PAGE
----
Review by Ner:
Author: Sarah Lotz
Release Date: May 22nd, 2014
Publisher: Hodder and Stoughton
Pages: 467 (Hardcover)
Genre: Horror | Sci-Fi | Mystery
Read: from April 5 to 15, 2014
Source & Shelf: NetGalley | Kobo
ISBN: 9781444770360 (Hardcover)
They’re here … The boy. The boy watch the boy watch the dead people oh Lordy there’s so many … They’re coming for me now. We’re all going soon. All of us. Pastor Len warn them that the boy he’s not to–
The last words of Pamela May Donald (1961 – 2012)
Black Thursday. The day that will never be forgotten. The day that four passenger planes crash, at almost exactly the same moment, at four different points around the globe.
There are only four survivors. Three are children, who emerge from the wreckage seemingly unhurt. But they are not unchanged.
And the fourth is Pamela May Donald, who lives just long enough to record a voice message on her phone.
A message that will change the world.
The message is a warning.
Disclaimer: I received a copy of this book from NetGalley in exchange for an honest review.
This will be a small review because, I have to tell you that I have no idea how to put into words how this book made me feel.
The Three isn’t exactly a book as telling a story. This is more like a documentary explaining facts and theories about Black Thursday, the day when four planes crashed down at the same time with only three survivors: three children.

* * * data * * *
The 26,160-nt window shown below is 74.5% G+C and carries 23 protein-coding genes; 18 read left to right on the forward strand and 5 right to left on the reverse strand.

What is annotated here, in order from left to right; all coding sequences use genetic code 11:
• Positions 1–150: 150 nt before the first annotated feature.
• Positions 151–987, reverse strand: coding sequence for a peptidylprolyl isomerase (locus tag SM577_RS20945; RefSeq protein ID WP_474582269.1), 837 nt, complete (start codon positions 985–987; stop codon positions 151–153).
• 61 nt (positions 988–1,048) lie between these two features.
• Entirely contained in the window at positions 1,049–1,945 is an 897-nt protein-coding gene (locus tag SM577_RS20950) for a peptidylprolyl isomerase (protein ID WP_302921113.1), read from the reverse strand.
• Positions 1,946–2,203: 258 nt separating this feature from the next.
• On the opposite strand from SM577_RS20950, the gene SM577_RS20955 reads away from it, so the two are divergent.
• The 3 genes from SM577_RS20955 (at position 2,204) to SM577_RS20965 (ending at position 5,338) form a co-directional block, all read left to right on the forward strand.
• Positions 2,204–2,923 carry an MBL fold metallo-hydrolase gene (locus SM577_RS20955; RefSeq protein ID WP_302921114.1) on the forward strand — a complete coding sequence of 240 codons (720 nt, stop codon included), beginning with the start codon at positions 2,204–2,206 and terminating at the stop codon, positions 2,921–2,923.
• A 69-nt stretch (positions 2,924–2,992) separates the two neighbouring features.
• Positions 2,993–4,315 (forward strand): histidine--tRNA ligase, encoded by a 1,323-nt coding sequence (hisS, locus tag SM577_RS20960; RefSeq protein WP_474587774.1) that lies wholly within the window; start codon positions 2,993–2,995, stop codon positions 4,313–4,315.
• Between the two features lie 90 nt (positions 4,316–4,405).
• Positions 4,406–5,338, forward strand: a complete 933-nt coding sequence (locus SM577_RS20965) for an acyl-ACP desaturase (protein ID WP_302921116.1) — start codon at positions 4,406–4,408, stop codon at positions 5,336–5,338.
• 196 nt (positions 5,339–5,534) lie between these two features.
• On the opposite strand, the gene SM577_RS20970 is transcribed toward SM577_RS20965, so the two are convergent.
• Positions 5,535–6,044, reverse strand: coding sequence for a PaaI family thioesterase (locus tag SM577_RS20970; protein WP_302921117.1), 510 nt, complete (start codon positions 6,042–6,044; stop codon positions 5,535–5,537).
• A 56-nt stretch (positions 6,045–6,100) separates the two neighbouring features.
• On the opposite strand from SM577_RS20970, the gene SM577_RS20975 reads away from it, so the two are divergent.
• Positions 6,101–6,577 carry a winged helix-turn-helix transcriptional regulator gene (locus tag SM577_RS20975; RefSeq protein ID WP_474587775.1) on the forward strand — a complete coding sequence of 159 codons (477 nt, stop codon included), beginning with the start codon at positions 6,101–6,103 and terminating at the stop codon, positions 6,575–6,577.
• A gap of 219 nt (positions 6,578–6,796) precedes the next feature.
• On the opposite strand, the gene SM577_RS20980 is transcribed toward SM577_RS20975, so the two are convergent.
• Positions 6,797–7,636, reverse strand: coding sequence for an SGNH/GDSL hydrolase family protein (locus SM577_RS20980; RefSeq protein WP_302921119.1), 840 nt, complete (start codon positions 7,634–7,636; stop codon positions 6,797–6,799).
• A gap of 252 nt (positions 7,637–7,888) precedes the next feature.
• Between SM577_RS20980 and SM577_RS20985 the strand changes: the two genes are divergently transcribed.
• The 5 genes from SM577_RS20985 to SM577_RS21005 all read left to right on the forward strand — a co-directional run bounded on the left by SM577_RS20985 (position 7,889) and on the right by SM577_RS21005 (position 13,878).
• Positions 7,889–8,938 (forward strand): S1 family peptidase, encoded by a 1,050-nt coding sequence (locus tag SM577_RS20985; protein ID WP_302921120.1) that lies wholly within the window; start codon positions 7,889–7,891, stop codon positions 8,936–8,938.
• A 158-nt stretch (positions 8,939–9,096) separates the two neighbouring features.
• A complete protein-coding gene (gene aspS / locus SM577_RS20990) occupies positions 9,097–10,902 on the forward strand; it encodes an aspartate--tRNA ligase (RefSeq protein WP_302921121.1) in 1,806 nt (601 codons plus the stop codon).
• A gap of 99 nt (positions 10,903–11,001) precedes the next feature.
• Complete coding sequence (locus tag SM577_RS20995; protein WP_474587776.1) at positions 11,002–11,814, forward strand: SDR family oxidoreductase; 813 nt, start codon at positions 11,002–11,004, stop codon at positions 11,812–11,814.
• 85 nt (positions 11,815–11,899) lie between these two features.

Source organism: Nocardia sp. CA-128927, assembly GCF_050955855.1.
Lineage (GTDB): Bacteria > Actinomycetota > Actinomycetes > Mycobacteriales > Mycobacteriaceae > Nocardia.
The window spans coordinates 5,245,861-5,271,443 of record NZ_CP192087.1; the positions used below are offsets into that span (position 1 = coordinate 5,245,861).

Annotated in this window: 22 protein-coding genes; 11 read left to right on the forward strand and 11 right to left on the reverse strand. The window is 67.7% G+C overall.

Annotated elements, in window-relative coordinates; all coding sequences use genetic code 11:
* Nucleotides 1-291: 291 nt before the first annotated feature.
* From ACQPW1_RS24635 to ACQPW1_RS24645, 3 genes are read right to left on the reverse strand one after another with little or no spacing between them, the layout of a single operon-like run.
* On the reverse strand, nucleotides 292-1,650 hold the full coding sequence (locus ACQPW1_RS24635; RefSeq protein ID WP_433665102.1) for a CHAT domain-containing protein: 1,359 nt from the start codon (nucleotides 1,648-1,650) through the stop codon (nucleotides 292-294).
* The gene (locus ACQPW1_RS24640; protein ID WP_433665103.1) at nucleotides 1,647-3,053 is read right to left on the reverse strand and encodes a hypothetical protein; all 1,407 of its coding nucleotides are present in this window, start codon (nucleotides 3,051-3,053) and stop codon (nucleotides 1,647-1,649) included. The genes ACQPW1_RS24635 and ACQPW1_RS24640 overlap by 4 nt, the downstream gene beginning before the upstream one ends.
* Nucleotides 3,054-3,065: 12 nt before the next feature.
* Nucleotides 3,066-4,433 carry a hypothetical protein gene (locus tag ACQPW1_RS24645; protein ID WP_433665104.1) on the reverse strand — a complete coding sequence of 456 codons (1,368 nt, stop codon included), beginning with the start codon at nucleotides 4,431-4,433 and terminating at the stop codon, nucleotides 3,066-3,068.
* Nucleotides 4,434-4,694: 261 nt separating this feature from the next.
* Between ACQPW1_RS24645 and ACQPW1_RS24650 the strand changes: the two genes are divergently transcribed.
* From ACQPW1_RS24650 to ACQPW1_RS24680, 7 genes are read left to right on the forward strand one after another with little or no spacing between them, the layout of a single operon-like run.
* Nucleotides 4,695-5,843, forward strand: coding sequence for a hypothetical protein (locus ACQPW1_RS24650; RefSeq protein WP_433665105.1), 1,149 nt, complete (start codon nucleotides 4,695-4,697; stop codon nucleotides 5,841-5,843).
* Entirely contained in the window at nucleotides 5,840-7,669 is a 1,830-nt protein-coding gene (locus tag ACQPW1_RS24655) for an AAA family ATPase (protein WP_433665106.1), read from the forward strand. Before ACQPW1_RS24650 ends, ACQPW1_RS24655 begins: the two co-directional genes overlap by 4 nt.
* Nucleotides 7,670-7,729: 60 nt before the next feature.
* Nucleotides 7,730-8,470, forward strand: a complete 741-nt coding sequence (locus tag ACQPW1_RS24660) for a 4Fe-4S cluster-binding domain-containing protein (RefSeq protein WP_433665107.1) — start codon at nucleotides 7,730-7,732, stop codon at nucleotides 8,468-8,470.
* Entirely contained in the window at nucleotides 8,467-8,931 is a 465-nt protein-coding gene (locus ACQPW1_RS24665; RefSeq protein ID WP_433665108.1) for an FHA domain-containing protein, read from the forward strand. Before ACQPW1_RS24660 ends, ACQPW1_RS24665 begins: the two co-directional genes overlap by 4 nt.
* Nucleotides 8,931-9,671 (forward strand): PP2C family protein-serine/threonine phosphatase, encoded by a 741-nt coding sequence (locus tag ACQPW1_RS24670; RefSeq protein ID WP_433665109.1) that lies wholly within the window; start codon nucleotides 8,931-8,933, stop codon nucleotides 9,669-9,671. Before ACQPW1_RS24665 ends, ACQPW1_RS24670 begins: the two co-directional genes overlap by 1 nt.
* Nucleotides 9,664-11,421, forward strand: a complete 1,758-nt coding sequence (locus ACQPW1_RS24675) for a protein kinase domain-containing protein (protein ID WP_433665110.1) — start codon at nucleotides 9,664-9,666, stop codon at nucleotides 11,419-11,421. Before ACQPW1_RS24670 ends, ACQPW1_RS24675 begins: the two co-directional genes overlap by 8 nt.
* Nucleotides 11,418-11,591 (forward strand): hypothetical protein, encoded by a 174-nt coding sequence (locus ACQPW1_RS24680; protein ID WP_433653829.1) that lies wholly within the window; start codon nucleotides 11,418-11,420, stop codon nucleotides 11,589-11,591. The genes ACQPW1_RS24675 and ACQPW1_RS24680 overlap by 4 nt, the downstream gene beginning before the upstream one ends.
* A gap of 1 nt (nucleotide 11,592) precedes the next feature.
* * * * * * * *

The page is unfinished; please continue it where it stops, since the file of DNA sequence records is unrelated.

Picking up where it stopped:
This book made me feel scared since we were dealing with something that we all went through with the 9/11. When there’s a big catastrophe, the whole world stops and our fears reach a peak. The Three explains everything from aliens’ theories to religious preachers talking about the end of the world with the Four Horsemen of the Apocalypse adding a bit of biography of the survivors’ families and friends.
There’s nothing that isn’t explored in the book. You actually end up believing in everything from the aliens to the horsemen. It’s insane.
But I think that what scared me the most in this book was the children. Reading their families’ excerpts made my heart drum so much with how these kids were the only ones who managed to survive and how. The “how” was the most asked question in the whole book. How and why. And reading that they did miracles, that they didn’t sound like themselves or that they didn’t acknowledge the rest of their family’s death scared the freaking hell out of me.
I guess this book is one of those that people must read and judge by themselves. I can’t write a proper review of this book without exposing my deepest fears and feelings. This messes up your whole system if you actually believe in almost everything paranormal or scientific. And how a catastrophe can change the course of humanity.